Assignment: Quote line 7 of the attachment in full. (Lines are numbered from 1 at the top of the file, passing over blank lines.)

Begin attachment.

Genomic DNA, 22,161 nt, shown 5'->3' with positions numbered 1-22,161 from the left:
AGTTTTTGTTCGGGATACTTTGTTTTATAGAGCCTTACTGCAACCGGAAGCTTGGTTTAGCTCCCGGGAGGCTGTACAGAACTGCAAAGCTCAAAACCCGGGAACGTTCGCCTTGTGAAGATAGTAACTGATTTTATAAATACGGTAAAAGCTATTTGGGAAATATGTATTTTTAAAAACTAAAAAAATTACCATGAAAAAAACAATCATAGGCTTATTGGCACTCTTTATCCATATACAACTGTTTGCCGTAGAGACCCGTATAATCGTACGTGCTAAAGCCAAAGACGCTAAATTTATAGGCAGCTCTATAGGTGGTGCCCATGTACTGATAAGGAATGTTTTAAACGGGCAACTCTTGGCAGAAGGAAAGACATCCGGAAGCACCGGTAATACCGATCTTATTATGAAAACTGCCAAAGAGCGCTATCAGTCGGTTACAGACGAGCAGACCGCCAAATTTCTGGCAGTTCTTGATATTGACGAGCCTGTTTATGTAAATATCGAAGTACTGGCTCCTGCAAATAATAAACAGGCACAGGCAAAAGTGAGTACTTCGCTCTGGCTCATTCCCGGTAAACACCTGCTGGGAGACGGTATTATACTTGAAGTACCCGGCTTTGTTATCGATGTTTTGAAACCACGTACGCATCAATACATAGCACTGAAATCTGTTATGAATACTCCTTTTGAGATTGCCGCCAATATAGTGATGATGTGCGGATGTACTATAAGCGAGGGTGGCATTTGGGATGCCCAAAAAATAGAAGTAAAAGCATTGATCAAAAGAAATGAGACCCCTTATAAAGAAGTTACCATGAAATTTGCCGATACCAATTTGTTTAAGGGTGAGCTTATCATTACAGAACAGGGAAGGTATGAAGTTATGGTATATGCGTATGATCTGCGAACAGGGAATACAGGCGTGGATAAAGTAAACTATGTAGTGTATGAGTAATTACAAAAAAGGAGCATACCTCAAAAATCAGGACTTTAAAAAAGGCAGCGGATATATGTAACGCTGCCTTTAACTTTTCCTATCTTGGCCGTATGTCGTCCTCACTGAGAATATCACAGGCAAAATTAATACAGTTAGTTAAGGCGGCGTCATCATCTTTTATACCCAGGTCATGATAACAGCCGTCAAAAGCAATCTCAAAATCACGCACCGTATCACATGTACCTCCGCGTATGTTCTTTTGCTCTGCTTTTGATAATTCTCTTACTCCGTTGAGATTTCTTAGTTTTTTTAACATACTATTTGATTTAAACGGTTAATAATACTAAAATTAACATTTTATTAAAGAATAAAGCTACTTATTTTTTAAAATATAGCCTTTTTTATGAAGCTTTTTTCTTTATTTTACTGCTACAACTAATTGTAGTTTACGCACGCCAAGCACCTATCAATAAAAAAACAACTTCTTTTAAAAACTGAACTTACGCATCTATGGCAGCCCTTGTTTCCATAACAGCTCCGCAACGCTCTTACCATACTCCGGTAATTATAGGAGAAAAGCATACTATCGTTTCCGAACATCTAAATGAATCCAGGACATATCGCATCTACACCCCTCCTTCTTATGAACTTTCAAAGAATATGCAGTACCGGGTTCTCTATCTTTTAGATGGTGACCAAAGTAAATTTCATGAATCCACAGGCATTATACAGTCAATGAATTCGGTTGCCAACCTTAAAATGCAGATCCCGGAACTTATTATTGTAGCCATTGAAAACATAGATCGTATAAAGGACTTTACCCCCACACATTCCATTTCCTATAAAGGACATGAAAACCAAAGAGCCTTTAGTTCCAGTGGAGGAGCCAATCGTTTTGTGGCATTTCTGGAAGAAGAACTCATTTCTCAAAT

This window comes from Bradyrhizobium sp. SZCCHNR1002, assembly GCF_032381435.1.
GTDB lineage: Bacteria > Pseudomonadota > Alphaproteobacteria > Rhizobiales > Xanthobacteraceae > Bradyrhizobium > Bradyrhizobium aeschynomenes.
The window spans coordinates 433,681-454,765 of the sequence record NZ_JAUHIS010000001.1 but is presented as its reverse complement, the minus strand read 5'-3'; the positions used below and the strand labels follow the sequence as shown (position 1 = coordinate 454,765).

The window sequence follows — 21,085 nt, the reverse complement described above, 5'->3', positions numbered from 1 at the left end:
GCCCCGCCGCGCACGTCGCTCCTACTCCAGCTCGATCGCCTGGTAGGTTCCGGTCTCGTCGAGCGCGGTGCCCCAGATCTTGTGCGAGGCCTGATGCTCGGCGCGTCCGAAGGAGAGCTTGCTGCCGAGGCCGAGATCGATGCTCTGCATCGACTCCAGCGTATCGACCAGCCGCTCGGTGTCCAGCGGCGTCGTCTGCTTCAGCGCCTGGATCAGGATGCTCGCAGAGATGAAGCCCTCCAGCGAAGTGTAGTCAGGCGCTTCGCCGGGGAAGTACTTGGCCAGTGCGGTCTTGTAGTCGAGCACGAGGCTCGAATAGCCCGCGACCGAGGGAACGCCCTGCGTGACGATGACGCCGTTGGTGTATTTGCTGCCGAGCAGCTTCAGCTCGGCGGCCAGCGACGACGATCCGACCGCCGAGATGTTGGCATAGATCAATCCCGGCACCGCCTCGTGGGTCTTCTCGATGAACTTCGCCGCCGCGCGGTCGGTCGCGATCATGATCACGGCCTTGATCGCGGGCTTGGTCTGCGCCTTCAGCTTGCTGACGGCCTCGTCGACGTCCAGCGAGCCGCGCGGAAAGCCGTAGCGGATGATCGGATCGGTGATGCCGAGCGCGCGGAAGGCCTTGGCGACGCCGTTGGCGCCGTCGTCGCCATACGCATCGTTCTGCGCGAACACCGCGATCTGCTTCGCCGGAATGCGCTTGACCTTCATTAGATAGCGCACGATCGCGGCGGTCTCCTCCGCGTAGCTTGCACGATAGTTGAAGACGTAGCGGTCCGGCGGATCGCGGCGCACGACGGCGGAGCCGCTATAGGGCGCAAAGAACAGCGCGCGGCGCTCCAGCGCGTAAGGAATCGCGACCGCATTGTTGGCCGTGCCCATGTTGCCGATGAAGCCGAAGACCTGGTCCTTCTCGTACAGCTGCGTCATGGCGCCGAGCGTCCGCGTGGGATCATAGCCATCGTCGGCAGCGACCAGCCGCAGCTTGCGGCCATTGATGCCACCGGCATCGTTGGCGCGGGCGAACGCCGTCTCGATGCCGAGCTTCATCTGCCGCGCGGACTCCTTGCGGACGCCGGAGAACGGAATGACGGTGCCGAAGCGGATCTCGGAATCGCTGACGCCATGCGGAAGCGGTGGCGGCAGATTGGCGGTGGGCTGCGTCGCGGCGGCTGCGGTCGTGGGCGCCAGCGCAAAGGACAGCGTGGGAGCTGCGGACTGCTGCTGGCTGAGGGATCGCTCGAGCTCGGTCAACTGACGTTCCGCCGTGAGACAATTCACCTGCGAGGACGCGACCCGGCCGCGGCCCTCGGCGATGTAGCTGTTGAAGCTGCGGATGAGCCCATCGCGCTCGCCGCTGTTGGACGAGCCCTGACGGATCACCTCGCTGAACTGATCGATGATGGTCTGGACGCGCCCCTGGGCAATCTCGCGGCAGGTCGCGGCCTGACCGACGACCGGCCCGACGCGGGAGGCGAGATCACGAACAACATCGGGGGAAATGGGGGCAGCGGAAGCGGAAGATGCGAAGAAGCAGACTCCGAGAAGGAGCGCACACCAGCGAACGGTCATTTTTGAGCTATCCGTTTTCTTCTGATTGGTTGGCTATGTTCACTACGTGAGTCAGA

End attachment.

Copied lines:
GCCCCGCCGCGCACGTCGCTCCTACTCCAGCTCGATCGCCTGGTAGGTTCCGGTCTCGTCGAGCGCGGTGCCCCAGATCTTGTGCGAGGCCTGATGCTCGGCGCGTCCGAAGGAGAGCTTGCTGCCGAGGCCGAGATCGATGCTCTGCATCGACTCCAGCGTATCGACCAGCCGCTCGGTGTCCAGCGGCGTCGTCTGCTTCAGCGCCTGGATCAGGATGCTCGCAGAGATGAAGCCCTCCAGCGAAGTGTAGTCAGGCGCTTCGCCGGGGAAGTACTTGGCCAGTGCGGTCTTGTAGTCGAGCACGAGGCTCGAATAGCCCGCGACCGAGGGAACGCCCTGCGTGACGATGACGCCGTTGGTGTATTTGCTGCCGAGCAGCTTCAGCTCGGCGGCCAGCGACGACGATCCGACCGCCGAGATGTTGGCATAGATCAATCCCGGCACCGCCTCGTGGGTCTTCTCGATGAACTTCGCCGCCGCGCGGTCGGTCGCGATCATGATCACGGCCTTGATCGCGGGCTTGGTCTGCGCCTTCAGCTTGCTGACGGCCTCGTCGACGTCCAGCGAGCCGCGCGGAAAGCCGTAGCGGATGATCGGATCGGTGATGCCGAGCGCGCGGAAGGCCTTGGCGACGCCGTTGGCGCCGTCGTCGCCATACGCATCGTTCTGCGCGAACACCGCGATCTGCTTCGCCGGAATGCGCTTGACCTTCATTAGATAGCGCACGATCGCGGCGGTCTCCTCCGCGTAGCTTGCACGATAGTTGAAGACGTAGCGGTCCGGCGGATCGCGGCGCACGACGGCGGAGCCGCTATAGGGCGCAAAGAACAGCGCGCGGCGCTCCAGCGCGTAAGGAATCGCGACCGCATTGTTGGCCGTGCCCATGTTGCCGATGAAGCCGAAGACCTGGTCCTTCTCGTACAGCTGCGTCATGGCGCCGAGCGTCCGCGTGGGATCATAGCCATCGTCGGCAGCGACCAGCCGCAGCTTGCGGCCATTGATGCCACCGGCATCGTTGGCGCGGGCGAACGCCGTCTCGATGCCGAGCTTCATCTGCCGCGCGGACTCCTTGCGGACGCCGGAGAACGGAATGACGGTGCCGAAGCGGATCTCGGAATCGCTGACGCCATGCGGAAGCGGTGGCGGCAGATTGGCGGTGGGCTGCGTCGCGGCGGCTGCGGTCGTGGGCGCCAGCGCAAAGGACAGCGTGGGAGCTGCGGACTGCTGCTGGCTGAGGGATCGCTCGAGCTCGGTCAACTGACGTTCCGCCGTGAGACAATTCACCTGCGAGGACGCGACCCGGCCGCGGCCCTCGGCGATGTAGCTGTTGAAGCTGCGGATGAGCCCATCGCGCTCGCCGCTGTTGGACGAGCCCTGACGGATCACCTCGCTGAACTGATCGATGATGGTCTGGACGCGCCCCTGGGCAATCTCGCGGCAGGTCGCGGCCTGACCGACGACCGGCCCGACGCGGGAGGCGAGATCACGAACAACATCGGGGGAAATGGGGGCAGCGGAAGCGGAAGATGCGAAGAAGCAGACTCCGAGAAGGAGCGCACACCAGCGAACGGTCATTTTTGAGCTATCCGTTTTCTTCTGATTGGTTGGCTATGTTCACTACGTGAGTCAGA